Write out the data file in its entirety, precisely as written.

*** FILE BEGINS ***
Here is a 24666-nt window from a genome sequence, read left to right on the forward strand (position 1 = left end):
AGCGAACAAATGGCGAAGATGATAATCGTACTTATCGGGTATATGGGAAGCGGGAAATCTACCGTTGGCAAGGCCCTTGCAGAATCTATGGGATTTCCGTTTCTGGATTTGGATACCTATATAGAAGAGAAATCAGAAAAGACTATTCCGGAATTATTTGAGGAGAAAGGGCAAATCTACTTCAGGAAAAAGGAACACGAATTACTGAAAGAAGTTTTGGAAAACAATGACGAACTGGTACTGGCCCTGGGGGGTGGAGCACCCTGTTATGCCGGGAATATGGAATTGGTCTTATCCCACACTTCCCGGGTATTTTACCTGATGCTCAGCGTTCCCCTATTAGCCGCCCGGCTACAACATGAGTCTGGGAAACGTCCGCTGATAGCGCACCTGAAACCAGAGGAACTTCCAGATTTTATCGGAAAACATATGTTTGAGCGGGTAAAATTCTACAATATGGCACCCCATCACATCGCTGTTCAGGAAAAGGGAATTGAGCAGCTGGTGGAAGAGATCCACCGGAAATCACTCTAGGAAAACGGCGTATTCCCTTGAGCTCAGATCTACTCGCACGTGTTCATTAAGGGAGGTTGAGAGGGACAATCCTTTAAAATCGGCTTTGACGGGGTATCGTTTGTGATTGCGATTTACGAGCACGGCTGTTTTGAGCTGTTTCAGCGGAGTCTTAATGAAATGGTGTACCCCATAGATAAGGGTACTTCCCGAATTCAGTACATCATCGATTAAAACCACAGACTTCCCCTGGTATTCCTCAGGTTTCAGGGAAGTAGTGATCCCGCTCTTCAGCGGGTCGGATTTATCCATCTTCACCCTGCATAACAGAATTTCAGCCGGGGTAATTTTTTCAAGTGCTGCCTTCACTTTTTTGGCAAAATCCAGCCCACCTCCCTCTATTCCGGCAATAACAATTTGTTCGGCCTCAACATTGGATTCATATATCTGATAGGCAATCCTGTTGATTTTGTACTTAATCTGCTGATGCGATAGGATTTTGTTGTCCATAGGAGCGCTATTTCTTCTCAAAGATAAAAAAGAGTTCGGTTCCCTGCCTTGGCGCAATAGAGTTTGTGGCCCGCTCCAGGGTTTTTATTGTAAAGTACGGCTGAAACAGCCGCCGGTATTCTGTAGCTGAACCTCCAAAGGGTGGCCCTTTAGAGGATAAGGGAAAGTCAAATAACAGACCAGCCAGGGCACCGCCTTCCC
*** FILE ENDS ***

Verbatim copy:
Here is a 24666-nt window from a genome sequence, read left to right on the forward strand (position 1 = left end):
AGCGAACAAATGGCGAAGATGATAATCGTACTTATCGGGTATATGGGAAGCGGGAAATCTACCGTTGGCAAGGCCCTTGCAGAATCTATGGGATTTCCGTTTCTGGATTTGGATACCTATATAGAAGAGAAATCAGAAAAGACTATTCCGGAATTATTTGAGGAGAAAGGGCAAATCTACTTCAGGAAAAAGGAACACGAATTACTGAAAGAAGTTTTGGAAAACAATGACGAACTGGTACTGGCCCTGGGGGGTGGAGCACCCTGTTATGCCGGGAATATGGAATTGGTCTTATCCCACACTTCCCGGGTATTTTACCTGATGCTCAGCGTTCCCCTATTAGCCGCCCGGCTACAACATGAGTCTGGGAAACGTCCGCTGATAGCGCACCTGAAACCAGAGGAACTTCCAGATTTTATCGGAAAACATATGTTTGAGCGGGTAAAATTCTACAATATGGCACCCCATCACATCGCTGTTCAGGAAAAGGGAATTGAGCAGCTGGTGGAAGAGATCCACCGGAAATCACTCTAGGAAAACGGCGTATTCCCTTGAGCTCAGATCTACTCGCACGTGTTCATTAAGGGAGGTTGAGAGGGACAATCCTTTAAAATCGGCTTTGACGGGGTATCGTTTGTGATTGCGATTTACGAGCACGGCTGTTTTGAGCTGTTTCAGCGGAGTCTTAATGAAATGGTGTACCCCATAGATAAGGGTACTTCCCGAATTCAGTACATCATCGATTAAAACCACAGACTTCCCCTGGTATTCCTCAGGTTTCAGGGAAGTAGTGATCCCGCTCTTCAGCGGGTCGGATTTATCCATCTTCACCCTGCATAACAGAATTTCAGCCGGGGTAATTTTTTCAAGTGCTGCCTTCACTTTTTTGGCAAAATCCAGCCCACCTCCCTCTATTCCGGCAATAACAATTTGTTCGGCCTCAACATTGGATTCATATATCTGATAGGCAATCCTGTTGATTTTGTACTTAATCTGCTGATGCGATAGGATTTTGTTGTCCATAGGAGCGCTATTTCTTCTCAAAGATAAAAAAGAGTTCGGTTCCCTGCCTTGGCGCAATAGAGTTTGTGGCCCGCTCCAGGGTTTTTATTGTAAAGTACGGCTGAAACAGCCGCCGGTATTCTGTAGCTGAACCTCCAAAGGGTGGCCCTTTAGAGGATAAGGGAAAGTCAAATAACAGACCAGCCAGGGCACCGCCTTCCC